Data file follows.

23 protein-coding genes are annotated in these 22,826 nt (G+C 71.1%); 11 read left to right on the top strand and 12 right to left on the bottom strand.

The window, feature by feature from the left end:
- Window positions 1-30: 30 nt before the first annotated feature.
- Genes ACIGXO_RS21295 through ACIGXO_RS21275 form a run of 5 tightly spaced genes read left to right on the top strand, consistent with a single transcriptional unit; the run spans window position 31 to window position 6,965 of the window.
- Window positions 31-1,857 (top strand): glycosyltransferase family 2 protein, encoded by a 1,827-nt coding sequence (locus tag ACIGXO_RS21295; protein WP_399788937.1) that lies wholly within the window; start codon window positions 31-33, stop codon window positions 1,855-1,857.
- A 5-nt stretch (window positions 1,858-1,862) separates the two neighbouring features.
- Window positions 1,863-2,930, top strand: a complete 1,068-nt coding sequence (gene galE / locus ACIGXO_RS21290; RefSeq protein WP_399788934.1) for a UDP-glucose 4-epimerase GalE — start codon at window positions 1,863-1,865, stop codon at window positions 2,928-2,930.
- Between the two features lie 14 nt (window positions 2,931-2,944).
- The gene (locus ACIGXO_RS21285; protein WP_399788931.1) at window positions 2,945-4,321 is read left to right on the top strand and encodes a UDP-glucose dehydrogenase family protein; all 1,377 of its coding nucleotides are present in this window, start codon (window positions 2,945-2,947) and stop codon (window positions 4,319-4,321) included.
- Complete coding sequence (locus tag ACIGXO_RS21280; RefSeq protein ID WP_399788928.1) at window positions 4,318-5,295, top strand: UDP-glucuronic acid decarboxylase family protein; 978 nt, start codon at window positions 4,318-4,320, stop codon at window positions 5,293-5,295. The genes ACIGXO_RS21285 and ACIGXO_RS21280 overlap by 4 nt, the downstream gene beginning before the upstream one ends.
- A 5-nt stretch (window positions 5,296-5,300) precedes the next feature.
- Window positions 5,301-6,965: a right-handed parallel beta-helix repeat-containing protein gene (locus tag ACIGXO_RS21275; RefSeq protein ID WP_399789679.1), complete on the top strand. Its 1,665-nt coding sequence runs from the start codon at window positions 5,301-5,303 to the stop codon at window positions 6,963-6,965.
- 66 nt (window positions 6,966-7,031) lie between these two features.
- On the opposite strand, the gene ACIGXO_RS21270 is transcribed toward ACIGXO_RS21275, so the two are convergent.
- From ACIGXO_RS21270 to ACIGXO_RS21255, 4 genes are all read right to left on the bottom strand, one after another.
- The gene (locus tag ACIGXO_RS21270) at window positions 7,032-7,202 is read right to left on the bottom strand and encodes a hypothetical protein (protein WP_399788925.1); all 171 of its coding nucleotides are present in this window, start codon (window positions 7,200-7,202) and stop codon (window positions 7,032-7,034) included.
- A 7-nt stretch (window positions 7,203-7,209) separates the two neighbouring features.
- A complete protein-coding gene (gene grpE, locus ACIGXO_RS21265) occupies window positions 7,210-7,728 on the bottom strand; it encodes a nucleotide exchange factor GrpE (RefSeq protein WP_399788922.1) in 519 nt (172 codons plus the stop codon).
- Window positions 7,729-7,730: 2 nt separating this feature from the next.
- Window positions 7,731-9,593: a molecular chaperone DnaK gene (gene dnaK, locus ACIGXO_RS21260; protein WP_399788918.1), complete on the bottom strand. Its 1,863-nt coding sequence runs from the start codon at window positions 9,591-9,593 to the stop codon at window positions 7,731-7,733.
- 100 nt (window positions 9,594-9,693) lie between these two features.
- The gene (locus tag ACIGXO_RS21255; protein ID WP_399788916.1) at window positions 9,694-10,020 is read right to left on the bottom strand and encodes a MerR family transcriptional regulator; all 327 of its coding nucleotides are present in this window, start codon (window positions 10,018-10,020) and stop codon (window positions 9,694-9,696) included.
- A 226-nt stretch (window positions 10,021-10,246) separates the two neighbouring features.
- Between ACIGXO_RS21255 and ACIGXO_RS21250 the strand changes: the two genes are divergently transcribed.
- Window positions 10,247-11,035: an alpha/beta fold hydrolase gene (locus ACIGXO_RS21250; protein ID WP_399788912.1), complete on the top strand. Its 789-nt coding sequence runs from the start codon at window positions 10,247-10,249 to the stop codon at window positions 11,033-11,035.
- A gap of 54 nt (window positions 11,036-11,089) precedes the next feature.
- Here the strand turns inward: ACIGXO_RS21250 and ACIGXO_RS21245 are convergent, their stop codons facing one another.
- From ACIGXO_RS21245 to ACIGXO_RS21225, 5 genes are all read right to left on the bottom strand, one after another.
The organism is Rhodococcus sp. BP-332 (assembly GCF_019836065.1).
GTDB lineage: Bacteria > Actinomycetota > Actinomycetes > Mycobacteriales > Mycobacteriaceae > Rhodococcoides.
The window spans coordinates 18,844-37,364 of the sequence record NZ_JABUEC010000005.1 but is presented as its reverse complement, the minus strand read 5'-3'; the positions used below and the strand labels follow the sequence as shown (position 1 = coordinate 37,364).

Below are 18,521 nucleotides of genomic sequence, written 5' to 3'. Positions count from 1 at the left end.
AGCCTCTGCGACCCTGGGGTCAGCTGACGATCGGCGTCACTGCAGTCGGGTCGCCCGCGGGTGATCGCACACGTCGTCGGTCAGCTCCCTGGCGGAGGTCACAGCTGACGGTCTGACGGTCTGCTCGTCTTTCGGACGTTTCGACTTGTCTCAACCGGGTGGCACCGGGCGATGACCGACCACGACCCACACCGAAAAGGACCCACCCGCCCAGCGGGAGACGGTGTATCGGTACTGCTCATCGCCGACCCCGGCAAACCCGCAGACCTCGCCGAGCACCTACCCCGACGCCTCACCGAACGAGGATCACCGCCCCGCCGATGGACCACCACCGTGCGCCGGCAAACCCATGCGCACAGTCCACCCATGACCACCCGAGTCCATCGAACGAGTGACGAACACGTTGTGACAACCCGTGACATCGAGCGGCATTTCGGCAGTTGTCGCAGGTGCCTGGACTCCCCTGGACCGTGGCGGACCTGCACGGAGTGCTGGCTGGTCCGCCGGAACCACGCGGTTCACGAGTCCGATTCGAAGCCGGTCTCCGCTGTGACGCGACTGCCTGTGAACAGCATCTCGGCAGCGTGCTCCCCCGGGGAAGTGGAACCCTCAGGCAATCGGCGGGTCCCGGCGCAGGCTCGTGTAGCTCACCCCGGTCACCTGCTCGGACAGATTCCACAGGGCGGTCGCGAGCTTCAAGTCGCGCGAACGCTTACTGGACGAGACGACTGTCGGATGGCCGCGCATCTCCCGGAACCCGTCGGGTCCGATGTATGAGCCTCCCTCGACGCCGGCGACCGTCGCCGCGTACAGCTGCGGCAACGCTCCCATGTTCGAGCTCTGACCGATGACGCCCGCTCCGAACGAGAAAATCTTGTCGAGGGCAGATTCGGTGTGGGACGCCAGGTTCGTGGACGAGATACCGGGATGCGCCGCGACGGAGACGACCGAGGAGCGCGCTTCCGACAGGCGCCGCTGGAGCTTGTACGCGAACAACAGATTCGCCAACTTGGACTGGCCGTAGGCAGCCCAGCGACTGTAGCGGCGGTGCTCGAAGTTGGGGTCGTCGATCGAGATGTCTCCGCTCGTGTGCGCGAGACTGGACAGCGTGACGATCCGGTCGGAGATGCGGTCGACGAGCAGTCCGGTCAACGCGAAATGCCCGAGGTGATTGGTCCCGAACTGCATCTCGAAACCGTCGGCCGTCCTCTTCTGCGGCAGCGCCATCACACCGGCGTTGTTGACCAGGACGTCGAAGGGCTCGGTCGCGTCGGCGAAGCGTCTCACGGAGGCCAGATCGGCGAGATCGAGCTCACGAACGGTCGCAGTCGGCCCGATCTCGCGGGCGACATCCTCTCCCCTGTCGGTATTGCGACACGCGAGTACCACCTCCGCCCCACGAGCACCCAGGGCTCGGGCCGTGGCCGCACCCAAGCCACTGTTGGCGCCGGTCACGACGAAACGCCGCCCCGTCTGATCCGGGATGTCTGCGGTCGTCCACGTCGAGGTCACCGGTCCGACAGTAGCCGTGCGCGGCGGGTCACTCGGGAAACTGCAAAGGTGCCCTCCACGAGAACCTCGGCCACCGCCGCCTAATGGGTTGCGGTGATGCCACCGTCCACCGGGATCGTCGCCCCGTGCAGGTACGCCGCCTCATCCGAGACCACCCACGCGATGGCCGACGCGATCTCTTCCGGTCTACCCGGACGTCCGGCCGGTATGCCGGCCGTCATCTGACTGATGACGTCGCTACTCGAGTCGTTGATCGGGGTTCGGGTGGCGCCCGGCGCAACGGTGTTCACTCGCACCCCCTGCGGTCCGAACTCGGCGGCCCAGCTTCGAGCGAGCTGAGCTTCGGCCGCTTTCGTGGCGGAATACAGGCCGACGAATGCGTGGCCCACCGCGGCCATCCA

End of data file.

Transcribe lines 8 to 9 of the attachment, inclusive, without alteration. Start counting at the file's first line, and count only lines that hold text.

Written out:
- Between the two features lie 14 nt (window positions 2,931-2,944).
- The gene (locus ACIGXO_RS21285; protein WP_399788931.1) at window positions 2,945-4,321 is read left to right on the top strand and encodes a UDP-glucose dehydrogenase family protein; all 1,377 of its coding nucleotides are present in this window, start codon (window positions 2,945-2,947) and stop codon (window positions 4,319-4,321) included.